Sex & Relationships

The marriage check-up: Six ways to revitalize your relationship

Couples therapist Ashley Howe shares her tips on how to ease the stress and improve communication.
By Flannery Dean
Happy couple outside Getty Images

What’s the state of your union? Is it in perfect health and raring to take on the next life hurdle with gusto? Or is it feeling a bit tired, overwhelmed by the marathon stresses of joining two lives into one?

Checking the vital signs of your relationship regularly can only serve its overall well-being — it may also ensure that your relationship’s most essential working parts don’t inflame, infect, or god forbid, flat line unexpectedly.

Here are six tips on how to self-administer a marital checkup without going into cardiac arrest.

1. Know your symptoms Before you sit down with your partner and tell them how you’re feeling, take some time alone to sort through your emotions, says Toronto-based therapist, Ashley Howe, who also acts as the resident relationships expert for The Marilyn Denis Show.

Sometimes we don’t really know the deeper reasons for why our spouse’s spending habits drive us to distraction.

“Some people grew up with no money and when their partner overspends, they literally feel their security is threatened,” explains Howe.


Spend a few minutes figuring out why you feel the way you do — even acknowledging its irrationality, if need be — so that when you speak to your spouse you’re not telling them what they’re doing wrong but rather are telling them how you feel, says Howe.

“Even if you think they did this to you, own how you feel about it,” she advises.

2. Keep the environment light There’s no need for a formal bedside manner during a checkup, in fact, says Howe, it’s a better idea to keep the tone light and intimate rather than overly serious, which can scare someone.

She suggests incorporating a checkup component into a weekly or monthly date night, that way couples start to become more used to sharing potentially upsetting feelings in a more casual setting. Over the long term, that more consistent and calm approach to dealing with conflict may reduce the number of kitchen-based screaming matches.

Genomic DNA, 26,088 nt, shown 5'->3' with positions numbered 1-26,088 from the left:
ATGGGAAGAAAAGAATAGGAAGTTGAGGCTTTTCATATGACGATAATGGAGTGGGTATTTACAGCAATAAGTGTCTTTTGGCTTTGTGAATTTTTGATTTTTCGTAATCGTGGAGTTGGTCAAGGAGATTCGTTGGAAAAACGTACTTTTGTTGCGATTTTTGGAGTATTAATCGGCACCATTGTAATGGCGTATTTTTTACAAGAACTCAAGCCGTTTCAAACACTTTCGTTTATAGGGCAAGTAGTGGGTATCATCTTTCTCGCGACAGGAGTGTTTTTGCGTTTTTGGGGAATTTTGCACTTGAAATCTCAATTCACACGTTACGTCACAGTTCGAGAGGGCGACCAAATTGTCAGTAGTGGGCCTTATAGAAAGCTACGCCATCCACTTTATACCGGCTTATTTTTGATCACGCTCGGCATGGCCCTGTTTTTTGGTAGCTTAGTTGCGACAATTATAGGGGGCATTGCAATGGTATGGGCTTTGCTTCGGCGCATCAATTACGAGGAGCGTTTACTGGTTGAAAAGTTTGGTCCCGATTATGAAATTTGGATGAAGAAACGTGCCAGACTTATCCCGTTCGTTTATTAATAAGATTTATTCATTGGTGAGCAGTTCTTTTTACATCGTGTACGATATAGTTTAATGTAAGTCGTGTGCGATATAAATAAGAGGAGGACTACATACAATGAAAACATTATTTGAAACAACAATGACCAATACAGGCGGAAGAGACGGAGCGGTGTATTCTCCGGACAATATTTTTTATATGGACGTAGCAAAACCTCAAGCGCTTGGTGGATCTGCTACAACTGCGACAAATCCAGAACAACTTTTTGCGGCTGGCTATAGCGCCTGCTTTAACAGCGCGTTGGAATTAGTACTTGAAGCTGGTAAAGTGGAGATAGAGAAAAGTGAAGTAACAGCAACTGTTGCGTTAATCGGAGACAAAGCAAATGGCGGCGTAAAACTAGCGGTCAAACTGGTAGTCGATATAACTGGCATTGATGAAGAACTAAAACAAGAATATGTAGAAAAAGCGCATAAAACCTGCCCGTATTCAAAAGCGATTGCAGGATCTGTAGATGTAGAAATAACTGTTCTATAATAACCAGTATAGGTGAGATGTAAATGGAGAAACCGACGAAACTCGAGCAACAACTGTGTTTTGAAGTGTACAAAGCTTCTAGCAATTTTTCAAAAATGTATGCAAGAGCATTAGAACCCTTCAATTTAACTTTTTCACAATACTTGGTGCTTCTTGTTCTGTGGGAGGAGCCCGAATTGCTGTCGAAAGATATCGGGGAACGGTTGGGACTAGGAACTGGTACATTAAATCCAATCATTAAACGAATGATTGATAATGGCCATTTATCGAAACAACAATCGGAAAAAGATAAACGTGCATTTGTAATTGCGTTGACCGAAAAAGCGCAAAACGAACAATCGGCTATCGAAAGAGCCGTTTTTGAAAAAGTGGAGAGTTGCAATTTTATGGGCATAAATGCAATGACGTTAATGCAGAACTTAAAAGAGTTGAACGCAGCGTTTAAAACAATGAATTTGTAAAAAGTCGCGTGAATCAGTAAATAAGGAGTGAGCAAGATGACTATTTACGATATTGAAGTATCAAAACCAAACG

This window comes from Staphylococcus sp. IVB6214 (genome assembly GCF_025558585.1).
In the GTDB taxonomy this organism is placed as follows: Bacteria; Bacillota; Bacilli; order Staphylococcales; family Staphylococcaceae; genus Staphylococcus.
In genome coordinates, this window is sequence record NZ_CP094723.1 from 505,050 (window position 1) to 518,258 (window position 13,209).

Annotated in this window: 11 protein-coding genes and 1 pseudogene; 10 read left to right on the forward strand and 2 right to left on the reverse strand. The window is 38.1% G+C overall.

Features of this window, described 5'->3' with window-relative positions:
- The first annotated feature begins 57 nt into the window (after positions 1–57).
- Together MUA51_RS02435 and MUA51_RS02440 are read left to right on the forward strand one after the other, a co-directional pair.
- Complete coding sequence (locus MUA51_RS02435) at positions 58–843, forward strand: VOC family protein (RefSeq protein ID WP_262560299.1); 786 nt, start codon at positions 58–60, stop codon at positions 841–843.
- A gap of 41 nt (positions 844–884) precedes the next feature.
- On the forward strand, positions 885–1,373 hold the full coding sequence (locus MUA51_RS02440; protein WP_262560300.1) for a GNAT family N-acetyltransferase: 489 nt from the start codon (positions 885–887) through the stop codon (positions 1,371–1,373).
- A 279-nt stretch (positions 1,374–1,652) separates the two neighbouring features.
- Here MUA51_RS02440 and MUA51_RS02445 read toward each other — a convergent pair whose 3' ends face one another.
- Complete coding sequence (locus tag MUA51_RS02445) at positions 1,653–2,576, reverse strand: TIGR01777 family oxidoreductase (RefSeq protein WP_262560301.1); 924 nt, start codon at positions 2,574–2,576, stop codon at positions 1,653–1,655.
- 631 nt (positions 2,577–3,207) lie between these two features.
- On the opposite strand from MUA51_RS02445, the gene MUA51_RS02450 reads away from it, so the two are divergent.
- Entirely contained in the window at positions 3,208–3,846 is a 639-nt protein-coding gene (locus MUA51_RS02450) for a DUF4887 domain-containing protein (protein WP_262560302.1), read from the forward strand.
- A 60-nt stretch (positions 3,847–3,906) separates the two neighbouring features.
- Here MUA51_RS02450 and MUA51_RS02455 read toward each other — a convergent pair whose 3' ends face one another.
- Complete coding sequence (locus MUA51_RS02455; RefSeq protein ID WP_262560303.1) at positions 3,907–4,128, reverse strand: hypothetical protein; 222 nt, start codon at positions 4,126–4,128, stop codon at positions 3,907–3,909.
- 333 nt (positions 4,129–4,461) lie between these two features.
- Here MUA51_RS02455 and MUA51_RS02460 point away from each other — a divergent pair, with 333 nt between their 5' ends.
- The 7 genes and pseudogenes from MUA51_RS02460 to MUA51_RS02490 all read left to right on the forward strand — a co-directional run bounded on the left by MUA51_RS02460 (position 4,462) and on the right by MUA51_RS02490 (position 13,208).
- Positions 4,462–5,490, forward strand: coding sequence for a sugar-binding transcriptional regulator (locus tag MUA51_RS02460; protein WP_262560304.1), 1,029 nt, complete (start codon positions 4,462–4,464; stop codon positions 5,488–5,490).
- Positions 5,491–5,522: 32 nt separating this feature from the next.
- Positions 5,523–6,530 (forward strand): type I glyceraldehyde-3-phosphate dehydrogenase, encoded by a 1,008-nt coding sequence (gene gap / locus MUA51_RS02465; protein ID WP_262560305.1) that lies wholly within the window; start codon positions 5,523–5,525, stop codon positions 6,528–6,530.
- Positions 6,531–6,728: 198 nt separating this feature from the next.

3. Keep your complaints concise Rather than unload a year’s worth of complaints in every area of your relationship, focus on one item on your first go-round. “Take one item, one contentious issue at a time,” says Howe. “It’s too overwhelming to go through one long list.”


Choose one topic — sex, intimacy, romance, future goals, housework, finances — and do it justice.

4. Make space for gratitude All too often we forget to tell our partners how much we love them and to honour the things they do to make our lives richer. So ensure your checkup is balanced by “celebratory and congratulatory talk.”

Howe says it’s “important to start the conversation with one thing you really like about your partner — one thing they’re doing really well already.” The way you begin a checkup conversation may make all the difference to its outcome, she says.

“If you start out with this criticism and attack on the person, it will end badly. If you start the conversation in a very unattacking way it will most likely be received better and the conversation will proceed completely different.”

5. Unplug your ears Your mouth gets you into trouble; your ears may just save you. Use them, says Howe, who says one of the most important ground rules for a smart checkup is giving your partner your full attention.


“The biggest problems in relationships come from people not feeling heard,” says Howe.

Listening well also means no interrupting. “Let the person tell you what’s going on for them. Let them start and finish.”

One listening tip from Howe: don’t spend your quiet time internally composing your counter-argument, which once shared will only reveal the fact that you’re weren’t really paying attention.

“Most of us spend half of our listening time thinking of a response,” she says. Don’t do that. Just listen.

6. 'Sorry' is an instant pain reliever
I’m sorry. Perhaps no other two words, when used together, have such an instant restorative affect on the emotional suffering of the person you love most than I’m sorry.


After your partner unburdens themselves of their pain or upset, say ‘I’m sorry you feel that way. I didn’t know you felt like that’ to your partner and watch their defenses fall. Add ‘What can I do to make it better’ and you’ve just applied a metaphorical tourniquet to your partner’s most painful wound.

“That is repair work,” says Howe. “People need to hear more ‘I’m sorry’ in their relationships.”

The effect of the dose may surprise you. “It’s like instant aspirin,” confirms Howe. Even more interesting, very often the act of saying I’m sorry reduces the intensity of the conflict and energizes that all-too-pivotal organ, the heart.

What communication tips do you use in your relationship? Get more relationship fixes here.


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